Native leaders want Ketchikan school district to close ‘achievement gap’

Melissa Johnson from the Ketchikan Indian Community Tribal Council talks to the Ketchikan School Board Wednesday at the Saxman Community Center.
Melissa Johnson from the Ketchikan Indian Community Tribal Council talks to the Ketchikan School Board Wednesday at the Saxman Community Center. (Photo by Leila Kheiry/KRBD)

Alaska Native students in the Ketchikan Gateway Borough School District have an “achievement gap,” and tribal leaders asked the school board Wednesday to work on closing that gap.

Wednesday’s board meeting took place at the Saxman Community Center. It’s become a tradition for the board to meet in Saxman in November, in honor of Alaska Native/Native American Heritage Month. That meeting also is when the board often hears concerns from local Native residents.

Melissa Johnson, vice president of the Ketchikan Indian Community Tribal Council and chairperson for KIC’s education committee, said years of mistreatment created a sense of distrust of public schools among the Alaska Native population.

Johnson said the district needs to work with tribes to overcome that distrust. One step in that direction would be to hire more Alaska Native teachers and administrators. She listed others.

“It is imperative that our history books tell the real stories of our indigenous people. It is imperative that our native children read stories in schools of Natives winning battles, Natives in leadership, glorifying Natives in history books like other ethnic groups,” she said. “It’s an imperative that our Native children speak the indigenous language — speak an indigenous language that’s been on the land for 10,000 years. It’s imperative that our Native children graduate high school, go to college and become the next generation of Native leaders.”

Data compiled by the school district and KIC shows that the Alaska Native student population comprises about 30 percent of the district. Alaska Native teachers add up to less than 15 percent, and Alaska Native administration is about 7 percent.

The data also shows that Alaska Native students have lower proficiency than Caucasian students in English/language arts and math, and they have lower standardized test scores overall.

Gloria Burns, who is also on the KIC Tribal Council, said she appreciates the district’s willingness to work with KIC on education programs, but there have been some recent shortfalls. She said a Native studies class, for example, wasn’t given adequate classroom space although funding was available. And a Native arts class was poorly advertised, so students weren’t aware of that opportunity.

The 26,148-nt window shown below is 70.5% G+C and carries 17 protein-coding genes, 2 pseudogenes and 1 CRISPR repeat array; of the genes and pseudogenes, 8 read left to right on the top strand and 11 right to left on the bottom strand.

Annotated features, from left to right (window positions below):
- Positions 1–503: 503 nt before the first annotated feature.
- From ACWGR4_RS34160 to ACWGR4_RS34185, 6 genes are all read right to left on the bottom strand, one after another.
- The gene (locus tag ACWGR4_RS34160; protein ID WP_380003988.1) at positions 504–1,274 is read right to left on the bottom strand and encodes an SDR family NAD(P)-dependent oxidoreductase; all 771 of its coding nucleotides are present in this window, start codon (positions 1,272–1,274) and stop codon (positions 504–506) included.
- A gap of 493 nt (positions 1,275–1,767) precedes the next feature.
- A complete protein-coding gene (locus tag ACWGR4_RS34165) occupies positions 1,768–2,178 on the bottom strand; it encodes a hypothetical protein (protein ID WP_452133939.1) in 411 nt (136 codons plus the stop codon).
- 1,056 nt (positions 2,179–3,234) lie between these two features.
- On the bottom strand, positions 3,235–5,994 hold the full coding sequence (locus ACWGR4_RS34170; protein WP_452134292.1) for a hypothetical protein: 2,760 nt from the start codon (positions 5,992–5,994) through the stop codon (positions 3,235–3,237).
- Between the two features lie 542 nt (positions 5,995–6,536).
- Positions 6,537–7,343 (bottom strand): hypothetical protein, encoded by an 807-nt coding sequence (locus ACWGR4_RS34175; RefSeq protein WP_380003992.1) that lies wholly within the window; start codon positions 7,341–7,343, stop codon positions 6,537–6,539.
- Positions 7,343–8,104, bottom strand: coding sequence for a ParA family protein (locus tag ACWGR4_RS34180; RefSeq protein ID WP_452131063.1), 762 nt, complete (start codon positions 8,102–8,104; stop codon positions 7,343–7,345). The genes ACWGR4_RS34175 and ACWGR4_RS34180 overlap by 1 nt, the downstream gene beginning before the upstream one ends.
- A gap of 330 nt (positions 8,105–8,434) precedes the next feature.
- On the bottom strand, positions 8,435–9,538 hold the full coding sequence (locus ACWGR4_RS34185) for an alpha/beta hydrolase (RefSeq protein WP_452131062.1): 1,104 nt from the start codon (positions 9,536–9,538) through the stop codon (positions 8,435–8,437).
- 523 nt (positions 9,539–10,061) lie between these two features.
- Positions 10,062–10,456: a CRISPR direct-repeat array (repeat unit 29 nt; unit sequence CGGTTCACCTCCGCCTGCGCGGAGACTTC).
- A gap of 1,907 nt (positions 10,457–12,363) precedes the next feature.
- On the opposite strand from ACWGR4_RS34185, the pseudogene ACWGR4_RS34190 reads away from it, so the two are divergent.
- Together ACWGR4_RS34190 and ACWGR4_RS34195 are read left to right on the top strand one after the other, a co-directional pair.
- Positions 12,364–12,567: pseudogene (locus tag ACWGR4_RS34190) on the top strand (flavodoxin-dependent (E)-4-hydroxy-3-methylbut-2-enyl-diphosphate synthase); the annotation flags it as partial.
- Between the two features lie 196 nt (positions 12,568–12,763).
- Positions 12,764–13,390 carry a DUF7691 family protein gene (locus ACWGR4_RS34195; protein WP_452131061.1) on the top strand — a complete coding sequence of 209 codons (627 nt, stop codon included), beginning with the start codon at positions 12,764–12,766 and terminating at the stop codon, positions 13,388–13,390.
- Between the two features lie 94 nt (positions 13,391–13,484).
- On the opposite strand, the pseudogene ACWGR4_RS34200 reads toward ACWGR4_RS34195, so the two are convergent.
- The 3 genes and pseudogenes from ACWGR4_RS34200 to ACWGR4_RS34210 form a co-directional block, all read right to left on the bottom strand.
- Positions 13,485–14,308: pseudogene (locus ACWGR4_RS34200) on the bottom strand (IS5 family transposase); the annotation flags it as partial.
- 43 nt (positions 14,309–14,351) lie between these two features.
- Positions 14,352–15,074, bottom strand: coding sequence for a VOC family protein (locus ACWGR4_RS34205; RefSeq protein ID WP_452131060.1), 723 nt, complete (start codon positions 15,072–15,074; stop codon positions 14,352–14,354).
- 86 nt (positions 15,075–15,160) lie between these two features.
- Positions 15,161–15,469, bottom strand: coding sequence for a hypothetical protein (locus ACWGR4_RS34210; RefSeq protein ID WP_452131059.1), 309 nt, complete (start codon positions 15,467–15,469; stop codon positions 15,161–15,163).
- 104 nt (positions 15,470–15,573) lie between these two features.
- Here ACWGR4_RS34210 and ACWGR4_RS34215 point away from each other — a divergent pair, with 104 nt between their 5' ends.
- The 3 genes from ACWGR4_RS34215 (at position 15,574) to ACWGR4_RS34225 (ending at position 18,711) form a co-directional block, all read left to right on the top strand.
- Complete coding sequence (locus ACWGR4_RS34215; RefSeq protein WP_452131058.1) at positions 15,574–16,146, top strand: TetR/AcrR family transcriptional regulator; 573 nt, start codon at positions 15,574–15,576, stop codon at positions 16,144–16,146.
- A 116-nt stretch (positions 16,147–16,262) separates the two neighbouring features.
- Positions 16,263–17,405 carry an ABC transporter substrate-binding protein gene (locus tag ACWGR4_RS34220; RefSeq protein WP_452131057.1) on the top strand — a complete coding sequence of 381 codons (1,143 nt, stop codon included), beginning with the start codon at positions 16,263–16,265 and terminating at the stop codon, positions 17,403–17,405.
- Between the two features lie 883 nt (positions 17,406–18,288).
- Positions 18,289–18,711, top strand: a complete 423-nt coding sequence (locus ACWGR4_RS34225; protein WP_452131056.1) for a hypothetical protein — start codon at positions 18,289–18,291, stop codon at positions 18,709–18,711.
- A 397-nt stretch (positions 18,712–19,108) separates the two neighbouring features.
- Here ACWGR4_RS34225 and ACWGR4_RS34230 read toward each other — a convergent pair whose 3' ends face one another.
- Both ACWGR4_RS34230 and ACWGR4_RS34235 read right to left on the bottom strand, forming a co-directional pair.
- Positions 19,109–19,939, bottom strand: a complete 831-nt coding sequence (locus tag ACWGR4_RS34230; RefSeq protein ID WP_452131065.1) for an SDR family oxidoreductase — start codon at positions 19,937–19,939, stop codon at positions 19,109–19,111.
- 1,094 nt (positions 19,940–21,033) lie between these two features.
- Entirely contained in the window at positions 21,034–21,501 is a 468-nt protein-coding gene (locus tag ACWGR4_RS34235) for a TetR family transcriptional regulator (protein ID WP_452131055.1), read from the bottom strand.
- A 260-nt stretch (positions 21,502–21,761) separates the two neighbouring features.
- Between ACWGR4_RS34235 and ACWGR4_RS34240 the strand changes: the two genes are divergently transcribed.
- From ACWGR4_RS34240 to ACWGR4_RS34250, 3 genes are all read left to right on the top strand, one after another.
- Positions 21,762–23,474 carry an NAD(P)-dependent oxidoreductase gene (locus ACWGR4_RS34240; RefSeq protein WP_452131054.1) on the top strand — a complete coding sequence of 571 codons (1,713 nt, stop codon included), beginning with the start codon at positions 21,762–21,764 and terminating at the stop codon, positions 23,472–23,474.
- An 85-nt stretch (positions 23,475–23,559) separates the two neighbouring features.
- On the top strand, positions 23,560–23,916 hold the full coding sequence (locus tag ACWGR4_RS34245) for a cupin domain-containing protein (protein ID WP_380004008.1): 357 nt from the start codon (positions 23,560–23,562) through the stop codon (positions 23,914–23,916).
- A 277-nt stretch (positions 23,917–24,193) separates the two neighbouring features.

Burns said those types of classes encourage students to attend school.

“If it’s good for Native kids, it’s good for everybody,” she said. “If it is the gold standard that’s going to keep Native children in, creating an activity and a place of being, then that’s good for everybody.”

That idea was repeated by other speakers. Teacher Starla Agony talked about her first time in a classroom as a visiting instructor. She was there to share Haida language and culture with elementary kids and said two non-Native children who previously had problems paying attention were completely engaged with the cultural program.

Also Wednesday, the school board voted unanimously to establish the district’s Native Education Committee as a standing committee of the board. Previously, the committee was an ad hoc committee.

KIC Education and Training Director Katie Parrott said she appreciates the board’s choice to make the committee permanent.

“I just wanted to say thank you to the board for ratifying this committee in that way,” she said. “It’s an opportunity for the district to begin some of this work we’ve talked about and heard about that’s needed tonight.”

The committee includes representatives from the school board, local tribes and students.

That change to the board’s bylaws was approved in first reading and will come back for a second vote during the board’s next meeting on Nov. 28.